Program 86


PROMO: With a billion dollars a year in revenues in Alberta alone, gambling is big business. But what's happening to prevent the rise in problem gambling? From the recent conference on problem gambling in Lethbridge:

Dr. Nady el-Guebaly, Chair of the Alberta Gaming Research Institute, develops longterm study on gambling behavior

Dr. Robert Williams of the University of Lethbridge develops prevention curriculum for youths

Nadine Nowatzki studies self-exclusion programs around the world

AUDIO: Download Audio (mp3 format)


TITLE: Dr. Robert Williams, Node Coordinator, Lethbridge Unit, Alberta Gaming Research Institute, and Professor of Sociology, University of Lethbridge
SUBJECT: #86 Prevention of Problem Gambling
SYNOPSIS: While gambling has been with us throughout the ages, it's only with the explosion in easy access gambling opportunities such as VLT's and casinos that "problem gambling" has taken on a higher profile. But there is virtually no research in this field. The University of Lethbridge recently hosted a conference on The Prevention of Problem Gambling. Sociology professor and coordinator of the Lethbridge node of the Alberta Gaming Research Institute Dr. Robert Williams helped organize the conference. His current research is focused on developing effective prevention programs for schools and determining what portion of gaming revenues comes from problem gamblers.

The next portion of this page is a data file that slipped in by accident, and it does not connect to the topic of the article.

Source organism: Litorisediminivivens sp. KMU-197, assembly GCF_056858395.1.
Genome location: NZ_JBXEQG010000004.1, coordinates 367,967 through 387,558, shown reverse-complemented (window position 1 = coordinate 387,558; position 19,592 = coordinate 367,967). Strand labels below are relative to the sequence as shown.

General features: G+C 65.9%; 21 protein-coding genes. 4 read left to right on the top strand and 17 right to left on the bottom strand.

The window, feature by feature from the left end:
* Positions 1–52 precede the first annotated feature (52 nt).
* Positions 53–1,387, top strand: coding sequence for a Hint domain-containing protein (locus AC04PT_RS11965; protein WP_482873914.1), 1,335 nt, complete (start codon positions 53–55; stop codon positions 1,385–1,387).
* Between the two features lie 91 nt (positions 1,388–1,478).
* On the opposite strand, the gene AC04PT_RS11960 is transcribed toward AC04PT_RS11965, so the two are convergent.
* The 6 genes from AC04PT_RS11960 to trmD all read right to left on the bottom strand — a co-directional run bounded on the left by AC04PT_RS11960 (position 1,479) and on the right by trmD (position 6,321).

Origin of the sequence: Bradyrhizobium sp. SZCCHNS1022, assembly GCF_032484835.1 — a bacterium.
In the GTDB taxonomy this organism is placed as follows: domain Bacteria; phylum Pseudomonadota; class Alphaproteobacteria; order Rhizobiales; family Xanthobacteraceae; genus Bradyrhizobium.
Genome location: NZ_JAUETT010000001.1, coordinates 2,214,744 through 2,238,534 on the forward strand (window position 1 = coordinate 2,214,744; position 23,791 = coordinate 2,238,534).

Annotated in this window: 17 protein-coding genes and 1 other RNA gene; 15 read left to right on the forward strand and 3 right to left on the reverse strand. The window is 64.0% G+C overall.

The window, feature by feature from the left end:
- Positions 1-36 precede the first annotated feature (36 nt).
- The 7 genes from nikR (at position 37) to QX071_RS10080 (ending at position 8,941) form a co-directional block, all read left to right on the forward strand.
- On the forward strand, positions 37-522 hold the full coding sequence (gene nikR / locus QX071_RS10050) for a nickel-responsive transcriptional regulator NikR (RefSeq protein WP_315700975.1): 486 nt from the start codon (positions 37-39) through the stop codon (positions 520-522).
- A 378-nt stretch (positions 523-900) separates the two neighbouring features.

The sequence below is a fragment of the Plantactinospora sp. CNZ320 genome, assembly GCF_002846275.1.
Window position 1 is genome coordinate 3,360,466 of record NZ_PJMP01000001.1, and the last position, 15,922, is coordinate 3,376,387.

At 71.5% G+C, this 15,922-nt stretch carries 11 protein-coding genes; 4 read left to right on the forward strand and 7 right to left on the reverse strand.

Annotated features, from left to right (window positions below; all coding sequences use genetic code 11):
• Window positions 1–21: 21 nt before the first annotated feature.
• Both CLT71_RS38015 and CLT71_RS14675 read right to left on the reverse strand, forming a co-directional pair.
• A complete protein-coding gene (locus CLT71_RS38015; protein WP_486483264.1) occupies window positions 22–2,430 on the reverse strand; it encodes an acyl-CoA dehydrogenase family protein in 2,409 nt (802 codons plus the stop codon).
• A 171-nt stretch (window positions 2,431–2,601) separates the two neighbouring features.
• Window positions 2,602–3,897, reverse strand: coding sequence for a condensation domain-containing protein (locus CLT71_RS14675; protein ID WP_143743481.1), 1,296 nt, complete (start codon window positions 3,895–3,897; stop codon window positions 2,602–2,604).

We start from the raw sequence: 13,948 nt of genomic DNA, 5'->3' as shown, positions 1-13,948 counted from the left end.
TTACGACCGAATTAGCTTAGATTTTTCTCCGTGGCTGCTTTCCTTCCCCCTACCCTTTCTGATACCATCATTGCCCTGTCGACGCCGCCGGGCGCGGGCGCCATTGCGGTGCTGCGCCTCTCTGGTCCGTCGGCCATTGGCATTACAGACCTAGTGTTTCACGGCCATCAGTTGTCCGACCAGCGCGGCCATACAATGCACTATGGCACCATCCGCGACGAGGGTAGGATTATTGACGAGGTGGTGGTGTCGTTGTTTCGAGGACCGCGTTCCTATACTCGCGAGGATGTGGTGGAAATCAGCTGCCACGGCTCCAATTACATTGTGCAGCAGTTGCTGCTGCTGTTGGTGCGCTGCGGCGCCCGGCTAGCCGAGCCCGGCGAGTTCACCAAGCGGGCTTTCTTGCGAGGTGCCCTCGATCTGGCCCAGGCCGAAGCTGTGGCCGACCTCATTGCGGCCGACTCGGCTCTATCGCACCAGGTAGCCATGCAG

TITLE: Dr. Nady el-Guebaly, Chair, Alberta Gaming Research Institute
SUBJECT: #86 Prevention of Problem Gambling
SYNOPSIS: Dr. Nady el-Guabaly, a psychiatrist and addictions specialist, chairs the Alberta Gaming Research Institute. He's embarking on a five yearstudy that will look gambling behavior in youths, adults and seniors.



TITLE: Nadine Nowatzki, Research Associate, School of Health Sciences and Alberta Gaming Research Institute, University of Lethbridge
SUBJECT: #86 Prevention of Problem Gambling
SYNOPSIS: Self-exclusion is a means for people with an addiction to gambling to voluntarily ban themselves from casinos. Nadine Nowatzki of the School of Health Sciences at the University of Lethbridge has recently completed a study of self-exclusion programs around the world. She found that lack of uniformity and lax enforcement are two key factors undermining the effectiveness of self exclusion programs.